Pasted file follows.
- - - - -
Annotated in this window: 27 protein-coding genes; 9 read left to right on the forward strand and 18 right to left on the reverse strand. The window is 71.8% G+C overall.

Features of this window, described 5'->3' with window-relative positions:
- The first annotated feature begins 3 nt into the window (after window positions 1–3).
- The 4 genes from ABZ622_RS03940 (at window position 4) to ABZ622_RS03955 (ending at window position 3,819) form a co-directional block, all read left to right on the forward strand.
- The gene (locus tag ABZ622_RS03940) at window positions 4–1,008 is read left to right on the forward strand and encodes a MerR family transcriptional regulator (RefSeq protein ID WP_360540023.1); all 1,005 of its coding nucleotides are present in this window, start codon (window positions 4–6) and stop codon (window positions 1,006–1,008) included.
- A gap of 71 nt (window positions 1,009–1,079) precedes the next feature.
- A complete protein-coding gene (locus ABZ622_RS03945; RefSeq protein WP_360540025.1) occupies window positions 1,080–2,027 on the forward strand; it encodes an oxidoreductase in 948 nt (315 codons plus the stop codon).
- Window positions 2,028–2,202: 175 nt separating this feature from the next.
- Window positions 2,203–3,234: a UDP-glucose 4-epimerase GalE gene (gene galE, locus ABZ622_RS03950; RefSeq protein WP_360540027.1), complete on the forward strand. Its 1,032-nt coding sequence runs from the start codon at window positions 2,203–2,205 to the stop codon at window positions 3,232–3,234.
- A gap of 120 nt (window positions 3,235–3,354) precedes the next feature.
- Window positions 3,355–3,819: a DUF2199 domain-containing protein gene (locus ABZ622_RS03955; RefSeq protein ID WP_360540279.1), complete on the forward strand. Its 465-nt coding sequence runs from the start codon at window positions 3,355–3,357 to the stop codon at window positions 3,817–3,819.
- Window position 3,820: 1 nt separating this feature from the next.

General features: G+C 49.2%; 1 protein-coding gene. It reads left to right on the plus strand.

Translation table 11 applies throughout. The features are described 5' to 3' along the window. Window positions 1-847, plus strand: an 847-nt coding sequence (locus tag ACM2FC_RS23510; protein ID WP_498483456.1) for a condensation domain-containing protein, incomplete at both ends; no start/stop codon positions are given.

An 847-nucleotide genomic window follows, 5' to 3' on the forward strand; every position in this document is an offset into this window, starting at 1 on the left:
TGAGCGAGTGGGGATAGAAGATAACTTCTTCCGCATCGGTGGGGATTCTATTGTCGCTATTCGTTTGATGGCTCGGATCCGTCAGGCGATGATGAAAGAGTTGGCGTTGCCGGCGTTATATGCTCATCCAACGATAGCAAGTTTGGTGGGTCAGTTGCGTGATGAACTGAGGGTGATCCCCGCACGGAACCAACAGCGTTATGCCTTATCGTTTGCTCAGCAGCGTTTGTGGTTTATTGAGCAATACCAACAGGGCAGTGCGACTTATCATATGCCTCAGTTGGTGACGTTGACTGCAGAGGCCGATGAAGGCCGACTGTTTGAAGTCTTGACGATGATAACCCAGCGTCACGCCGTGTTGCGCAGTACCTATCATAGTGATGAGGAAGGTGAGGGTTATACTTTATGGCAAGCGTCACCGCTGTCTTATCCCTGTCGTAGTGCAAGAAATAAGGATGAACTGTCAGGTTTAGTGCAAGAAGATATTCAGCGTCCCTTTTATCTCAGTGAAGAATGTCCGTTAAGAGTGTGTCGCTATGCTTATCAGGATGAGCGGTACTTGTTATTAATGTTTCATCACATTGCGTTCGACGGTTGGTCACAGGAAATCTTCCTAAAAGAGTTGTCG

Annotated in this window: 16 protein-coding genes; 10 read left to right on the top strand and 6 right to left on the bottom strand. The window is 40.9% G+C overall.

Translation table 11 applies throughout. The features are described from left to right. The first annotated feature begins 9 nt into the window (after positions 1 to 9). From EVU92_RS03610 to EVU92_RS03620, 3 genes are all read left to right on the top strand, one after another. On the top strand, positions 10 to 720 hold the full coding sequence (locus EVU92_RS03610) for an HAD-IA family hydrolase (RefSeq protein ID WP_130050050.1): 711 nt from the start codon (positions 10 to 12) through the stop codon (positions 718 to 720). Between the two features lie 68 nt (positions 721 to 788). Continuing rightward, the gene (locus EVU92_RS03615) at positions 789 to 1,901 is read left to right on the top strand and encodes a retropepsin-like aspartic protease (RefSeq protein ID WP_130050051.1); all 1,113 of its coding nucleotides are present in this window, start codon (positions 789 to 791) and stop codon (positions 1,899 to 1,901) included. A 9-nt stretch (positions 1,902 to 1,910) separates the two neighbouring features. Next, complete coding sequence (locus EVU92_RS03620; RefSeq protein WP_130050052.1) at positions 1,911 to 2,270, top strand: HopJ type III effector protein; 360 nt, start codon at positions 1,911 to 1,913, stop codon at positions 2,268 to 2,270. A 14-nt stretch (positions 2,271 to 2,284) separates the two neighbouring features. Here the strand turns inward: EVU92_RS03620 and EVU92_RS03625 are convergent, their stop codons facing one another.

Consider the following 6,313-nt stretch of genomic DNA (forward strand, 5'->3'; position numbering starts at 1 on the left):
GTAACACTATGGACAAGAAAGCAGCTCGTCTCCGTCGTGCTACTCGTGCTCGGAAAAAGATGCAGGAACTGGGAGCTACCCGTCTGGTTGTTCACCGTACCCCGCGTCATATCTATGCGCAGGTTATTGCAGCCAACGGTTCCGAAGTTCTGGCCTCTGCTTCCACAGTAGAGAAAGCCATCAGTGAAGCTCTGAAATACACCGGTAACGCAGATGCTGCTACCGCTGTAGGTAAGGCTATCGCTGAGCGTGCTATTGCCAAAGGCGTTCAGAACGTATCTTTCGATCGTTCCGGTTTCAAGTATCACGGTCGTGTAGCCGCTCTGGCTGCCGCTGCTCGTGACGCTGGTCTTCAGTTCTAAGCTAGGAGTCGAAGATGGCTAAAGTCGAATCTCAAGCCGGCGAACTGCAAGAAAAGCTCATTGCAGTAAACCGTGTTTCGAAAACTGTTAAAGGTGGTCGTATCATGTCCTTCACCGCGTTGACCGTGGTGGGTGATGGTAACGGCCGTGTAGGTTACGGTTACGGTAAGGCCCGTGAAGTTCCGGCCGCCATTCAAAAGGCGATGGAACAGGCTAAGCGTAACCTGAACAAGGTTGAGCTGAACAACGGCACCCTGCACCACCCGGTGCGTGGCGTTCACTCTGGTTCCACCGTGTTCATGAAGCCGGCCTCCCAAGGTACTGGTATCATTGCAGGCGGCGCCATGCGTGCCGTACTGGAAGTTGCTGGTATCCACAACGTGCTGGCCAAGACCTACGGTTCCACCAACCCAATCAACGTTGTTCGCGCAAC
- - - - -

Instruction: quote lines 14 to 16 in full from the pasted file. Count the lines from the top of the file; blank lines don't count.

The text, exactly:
Translation table 11 applies throughout. The features are described 5' to 3' along the window. Window positions 1-847, plus strand: an 847-nt coding sequence (locus tag ACM2FC_RS23510; protein ID WP_498483456.1) for a condensation domain-containing protein, incomplete at both ends; no start/stop codon positions are given.

An 847-nucleotide genomic window follows, 5' to 3' on the forward strand; every position in this document is an offset into this window, starting at 1 on the left:
TGAGCGAGTGGGGATAGAAGATAACTTCTTCCGCATCGGTGGGGATTCTATTGTCGCTATTCGTTTGATGGCTCGGATCCGTCAGGCGATGATGAAAGAGTTGGCGTTGCCGGCGTTATATGCTCATCCAACGATAGCAAGTTTGGTGGGTCAGTTGCGTGATGAACTGAGGGTGATCCCCGCACGGAACCAACAGCGTTATGCCTTATCGTTTGCTCAGCAGCGTTTGTGGTTTATTGAGCAATACCAACAGGGCAGTGCGACTTATCATATGCCTCAGTTGGTGACGTTGACTGCAGAGGCCGATGAAGGCCGACTGTTTGAAGTCTTGACGATGATAACCCAGCGTCACGCCGTGTTGCGCAGTACCTATCATAGTGATGAGGAAGGTGAGGGTTATACTTTATGGCAAGCGTCACCGCTGTCTTATCCCTGTCGTAGTGCAAGAAATAAGGATGAACTGTCAGGTTTAGTGCAAGAAGATATTCAGCGTCCCTTTTATCTCAGTGAAGAATGTCCGTTAAGAGTGTGTCGCTATGCTTATCAGGATGAGCGGTACTTGTTATTAATGTTTCATCACATTGCGTTCGACGGTTGGTCACAGGAAATCTTCCTAAAAGAGTTGTCG